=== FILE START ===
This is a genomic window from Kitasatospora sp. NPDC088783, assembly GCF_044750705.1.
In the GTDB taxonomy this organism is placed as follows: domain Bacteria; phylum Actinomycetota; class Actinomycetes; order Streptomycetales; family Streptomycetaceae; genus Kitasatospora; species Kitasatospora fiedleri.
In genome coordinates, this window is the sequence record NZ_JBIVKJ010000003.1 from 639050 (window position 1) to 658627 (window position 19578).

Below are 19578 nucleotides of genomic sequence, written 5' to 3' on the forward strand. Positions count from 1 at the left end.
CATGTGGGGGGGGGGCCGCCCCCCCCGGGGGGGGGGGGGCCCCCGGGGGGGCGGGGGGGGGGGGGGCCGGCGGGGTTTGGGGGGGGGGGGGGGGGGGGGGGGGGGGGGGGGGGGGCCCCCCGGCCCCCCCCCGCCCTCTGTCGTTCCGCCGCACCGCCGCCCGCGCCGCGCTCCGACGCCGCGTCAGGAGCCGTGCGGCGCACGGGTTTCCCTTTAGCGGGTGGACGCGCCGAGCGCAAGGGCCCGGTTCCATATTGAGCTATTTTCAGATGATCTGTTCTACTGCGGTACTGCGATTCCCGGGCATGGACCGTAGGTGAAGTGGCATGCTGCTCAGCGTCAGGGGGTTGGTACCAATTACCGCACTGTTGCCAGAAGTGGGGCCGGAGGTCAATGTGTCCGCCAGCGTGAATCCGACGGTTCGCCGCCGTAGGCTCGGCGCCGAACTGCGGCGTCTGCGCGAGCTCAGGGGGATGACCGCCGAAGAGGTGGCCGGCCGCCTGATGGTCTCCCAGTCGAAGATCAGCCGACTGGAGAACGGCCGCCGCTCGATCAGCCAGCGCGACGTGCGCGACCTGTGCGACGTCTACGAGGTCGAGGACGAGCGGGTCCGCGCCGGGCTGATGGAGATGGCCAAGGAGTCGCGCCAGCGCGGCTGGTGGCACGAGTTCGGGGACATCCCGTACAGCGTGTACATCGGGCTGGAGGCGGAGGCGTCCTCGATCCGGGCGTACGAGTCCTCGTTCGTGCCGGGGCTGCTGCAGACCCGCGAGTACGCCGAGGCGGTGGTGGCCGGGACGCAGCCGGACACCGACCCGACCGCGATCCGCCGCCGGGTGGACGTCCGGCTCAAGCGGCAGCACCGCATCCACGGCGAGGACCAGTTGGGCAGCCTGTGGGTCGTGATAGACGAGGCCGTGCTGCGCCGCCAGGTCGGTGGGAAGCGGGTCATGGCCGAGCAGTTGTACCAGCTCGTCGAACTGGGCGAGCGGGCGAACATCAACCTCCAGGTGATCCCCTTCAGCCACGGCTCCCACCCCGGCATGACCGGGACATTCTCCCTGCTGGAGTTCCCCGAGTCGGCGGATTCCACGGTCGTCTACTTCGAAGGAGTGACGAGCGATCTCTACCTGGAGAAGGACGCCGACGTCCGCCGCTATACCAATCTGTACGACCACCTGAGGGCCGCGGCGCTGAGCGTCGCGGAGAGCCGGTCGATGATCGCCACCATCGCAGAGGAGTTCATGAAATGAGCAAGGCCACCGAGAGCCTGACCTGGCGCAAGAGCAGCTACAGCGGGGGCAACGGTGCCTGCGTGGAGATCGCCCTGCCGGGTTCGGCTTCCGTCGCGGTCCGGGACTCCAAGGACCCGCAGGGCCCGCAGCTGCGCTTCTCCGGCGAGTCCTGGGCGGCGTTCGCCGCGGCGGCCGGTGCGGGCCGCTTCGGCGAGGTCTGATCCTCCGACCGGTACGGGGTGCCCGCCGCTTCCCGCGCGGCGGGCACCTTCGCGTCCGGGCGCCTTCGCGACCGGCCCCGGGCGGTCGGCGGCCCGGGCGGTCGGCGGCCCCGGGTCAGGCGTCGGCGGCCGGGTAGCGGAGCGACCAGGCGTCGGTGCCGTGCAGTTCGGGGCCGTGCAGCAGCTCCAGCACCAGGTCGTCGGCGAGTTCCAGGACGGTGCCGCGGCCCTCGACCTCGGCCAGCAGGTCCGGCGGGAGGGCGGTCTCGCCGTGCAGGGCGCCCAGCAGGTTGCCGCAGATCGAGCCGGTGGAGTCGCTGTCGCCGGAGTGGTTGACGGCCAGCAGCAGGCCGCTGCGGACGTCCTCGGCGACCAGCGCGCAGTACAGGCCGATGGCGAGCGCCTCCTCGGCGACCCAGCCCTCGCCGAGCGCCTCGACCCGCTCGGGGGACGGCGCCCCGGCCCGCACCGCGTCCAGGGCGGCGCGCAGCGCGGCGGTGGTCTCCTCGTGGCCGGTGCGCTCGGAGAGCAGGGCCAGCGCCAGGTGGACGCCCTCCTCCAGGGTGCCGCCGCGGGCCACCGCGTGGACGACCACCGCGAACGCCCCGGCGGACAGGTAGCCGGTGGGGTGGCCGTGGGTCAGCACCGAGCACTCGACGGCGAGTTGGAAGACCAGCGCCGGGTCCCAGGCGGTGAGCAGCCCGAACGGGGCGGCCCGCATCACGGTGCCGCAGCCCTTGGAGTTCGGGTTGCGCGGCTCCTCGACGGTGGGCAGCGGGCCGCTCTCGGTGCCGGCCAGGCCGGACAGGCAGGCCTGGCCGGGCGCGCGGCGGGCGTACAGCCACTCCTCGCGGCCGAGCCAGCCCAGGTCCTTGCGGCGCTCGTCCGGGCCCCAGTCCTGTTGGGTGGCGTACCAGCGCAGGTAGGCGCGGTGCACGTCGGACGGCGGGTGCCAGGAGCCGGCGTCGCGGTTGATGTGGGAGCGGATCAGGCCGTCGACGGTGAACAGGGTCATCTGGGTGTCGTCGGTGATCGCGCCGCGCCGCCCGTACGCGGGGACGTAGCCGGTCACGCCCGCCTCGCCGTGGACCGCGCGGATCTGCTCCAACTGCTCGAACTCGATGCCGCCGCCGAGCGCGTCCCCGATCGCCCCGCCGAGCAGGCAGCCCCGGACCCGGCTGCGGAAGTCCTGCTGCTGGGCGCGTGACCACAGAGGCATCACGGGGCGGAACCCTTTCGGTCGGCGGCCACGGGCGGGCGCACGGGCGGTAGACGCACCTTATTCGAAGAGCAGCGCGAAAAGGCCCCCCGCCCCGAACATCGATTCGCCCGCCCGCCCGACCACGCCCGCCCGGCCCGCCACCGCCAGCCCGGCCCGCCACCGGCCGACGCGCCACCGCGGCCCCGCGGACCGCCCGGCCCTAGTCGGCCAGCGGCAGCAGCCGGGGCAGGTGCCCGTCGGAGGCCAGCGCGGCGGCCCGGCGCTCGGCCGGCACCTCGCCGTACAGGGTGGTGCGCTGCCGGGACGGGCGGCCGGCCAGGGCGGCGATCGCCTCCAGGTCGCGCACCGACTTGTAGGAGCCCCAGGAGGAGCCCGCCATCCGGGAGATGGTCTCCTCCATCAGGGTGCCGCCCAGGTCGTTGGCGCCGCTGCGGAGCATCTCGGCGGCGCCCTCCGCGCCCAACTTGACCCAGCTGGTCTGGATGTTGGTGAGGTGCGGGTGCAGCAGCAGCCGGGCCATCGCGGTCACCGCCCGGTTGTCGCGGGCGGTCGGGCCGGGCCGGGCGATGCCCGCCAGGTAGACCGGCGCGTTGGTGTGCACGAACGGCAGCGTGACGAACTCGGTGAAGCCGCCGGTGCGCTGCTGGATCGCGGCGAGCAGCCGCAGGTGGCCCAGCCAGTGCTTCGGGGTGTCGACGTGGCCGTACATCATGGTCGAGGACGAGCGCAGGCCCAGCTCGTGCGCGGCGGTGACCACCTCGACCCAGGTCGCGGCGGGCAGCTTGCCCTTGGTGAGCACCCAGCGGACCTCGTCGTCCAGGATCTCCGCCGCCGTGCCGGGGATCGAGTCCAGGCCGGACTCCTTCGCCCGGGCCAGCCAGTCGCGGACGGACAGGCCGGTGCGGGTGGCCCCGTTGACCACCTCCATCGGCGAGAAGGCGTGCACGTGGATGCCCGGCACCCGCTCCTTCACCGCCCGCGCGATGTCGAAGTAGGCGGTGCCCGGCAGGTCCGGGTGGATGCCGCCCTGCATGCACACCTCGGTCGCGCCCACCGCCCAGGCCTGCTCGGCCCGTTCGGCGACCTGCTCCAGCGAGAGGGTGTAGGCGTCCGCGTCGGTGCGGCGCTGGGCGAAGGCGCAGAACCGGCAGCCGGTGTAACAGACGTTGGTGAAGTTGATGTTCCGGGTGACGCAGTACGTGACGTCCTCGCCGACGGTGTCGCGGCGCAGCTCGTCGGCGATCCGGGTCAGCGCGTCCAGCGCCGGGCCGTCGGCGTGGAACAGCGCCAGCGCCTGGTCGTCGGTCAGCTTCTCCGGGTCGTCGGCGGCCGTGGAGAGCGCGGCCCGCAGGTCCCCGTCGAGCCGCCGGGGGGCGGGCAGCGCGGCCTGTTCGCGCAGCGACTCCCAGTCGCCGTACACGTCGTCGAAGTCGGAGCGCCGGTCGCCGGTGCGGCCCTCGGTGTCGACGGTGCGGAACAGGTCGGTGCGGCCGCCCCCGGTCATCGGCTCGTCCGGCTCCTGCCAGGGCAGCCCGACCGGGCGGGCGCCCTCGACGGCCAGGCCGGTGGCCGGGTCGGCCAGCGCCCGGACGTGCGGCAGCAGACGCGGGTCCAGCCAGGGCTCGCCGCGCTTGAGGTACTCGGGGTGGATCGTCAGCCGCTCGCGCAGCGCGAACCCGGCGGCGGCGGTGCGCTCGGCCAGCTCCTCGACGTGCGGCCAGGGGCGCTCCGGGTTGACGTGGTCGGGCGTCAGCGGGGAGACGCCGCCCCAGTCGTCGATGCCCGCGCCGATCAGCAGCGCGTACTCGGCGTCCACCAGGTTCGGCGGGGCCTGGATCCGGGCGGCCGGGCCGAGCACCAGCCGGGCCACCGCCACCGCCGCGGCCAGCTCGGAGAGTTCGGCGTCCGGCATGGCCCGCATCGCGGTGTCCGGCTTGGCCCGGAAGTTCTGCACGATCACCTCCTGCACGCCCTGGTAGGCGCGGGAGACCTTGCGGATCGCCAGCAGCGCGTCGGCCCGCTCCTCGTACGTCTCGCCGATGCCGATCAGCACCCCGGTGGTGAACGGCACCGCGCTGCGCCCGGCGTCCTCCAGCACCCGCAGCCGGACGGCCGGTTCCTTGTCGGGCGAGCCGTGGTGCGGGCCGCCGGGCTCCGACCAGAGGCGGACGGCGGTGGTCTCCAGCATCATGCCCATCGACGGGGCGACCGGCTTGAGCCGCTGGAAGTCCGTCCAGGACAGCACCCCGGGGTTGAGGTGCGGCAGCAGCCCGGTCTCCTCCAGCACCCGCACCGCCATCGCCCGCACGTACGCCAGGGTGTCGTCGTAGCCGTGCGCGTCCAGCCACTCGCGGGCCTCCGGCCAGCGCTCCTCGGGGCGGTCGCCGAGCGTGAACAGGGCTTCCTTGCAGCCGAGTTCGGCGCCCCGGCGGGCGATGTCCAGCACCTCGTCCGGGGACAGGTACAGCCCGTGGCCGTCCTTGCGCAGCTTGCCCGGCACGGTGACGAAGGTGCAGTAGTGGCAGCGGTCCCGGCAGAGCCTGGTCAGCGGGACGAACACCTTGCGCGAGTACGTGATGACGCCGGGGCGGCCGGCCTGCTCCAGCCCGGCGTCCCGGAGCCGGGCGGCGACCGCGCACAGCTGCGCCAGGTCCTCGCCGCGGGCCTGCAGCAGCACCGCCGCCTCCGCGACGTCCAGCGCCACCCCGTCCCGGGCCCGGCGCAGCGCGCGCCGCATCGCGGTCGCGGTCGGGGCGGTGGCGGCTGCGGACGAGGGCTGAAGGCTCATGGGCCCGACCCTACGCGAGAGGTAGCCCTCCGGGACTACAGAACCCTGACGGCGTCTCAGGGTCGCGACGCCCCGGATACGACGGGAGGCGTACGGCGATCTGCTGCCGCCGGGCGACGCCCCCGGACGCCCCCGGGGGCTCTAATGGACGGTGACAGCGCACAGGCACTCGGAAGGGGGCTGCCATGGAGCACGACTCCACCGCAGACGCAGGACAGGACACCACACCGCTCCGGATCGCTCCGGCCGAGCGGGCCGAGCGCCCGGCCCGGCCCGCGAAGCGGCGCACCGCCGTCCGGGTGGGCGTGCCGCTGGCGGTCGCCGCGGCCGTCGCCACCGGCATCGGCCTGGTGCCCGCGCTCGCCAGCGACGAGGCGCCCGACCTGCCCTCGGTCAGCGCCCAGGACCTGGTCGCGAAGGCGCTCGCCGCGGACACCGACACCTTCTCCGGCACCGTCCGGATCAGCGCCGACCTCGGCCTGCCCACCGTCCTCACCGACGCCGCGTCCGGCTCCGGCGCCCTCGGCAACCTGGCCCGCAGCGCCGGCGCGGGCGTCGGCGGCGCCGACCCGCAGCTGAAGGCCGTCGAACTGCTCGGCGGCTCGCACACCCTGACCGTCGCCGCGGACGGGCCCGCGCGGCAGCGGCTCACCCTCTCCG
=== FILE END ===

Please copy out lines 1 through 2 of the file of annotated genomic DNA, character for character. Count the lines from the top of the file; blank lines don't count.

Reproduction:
This is a genomic window from Kitasatospora sp. NPDC088783, assembly GCF_044750705.1.
In the GTDB taxonomy this organism is placed as follows: domain Bacteria; phylum Actinomycetota; class Actinomycetes; order Streptomycetales; family Streptomycetaceae; genus Kitasatospora; species Kitasatospora fiedleri.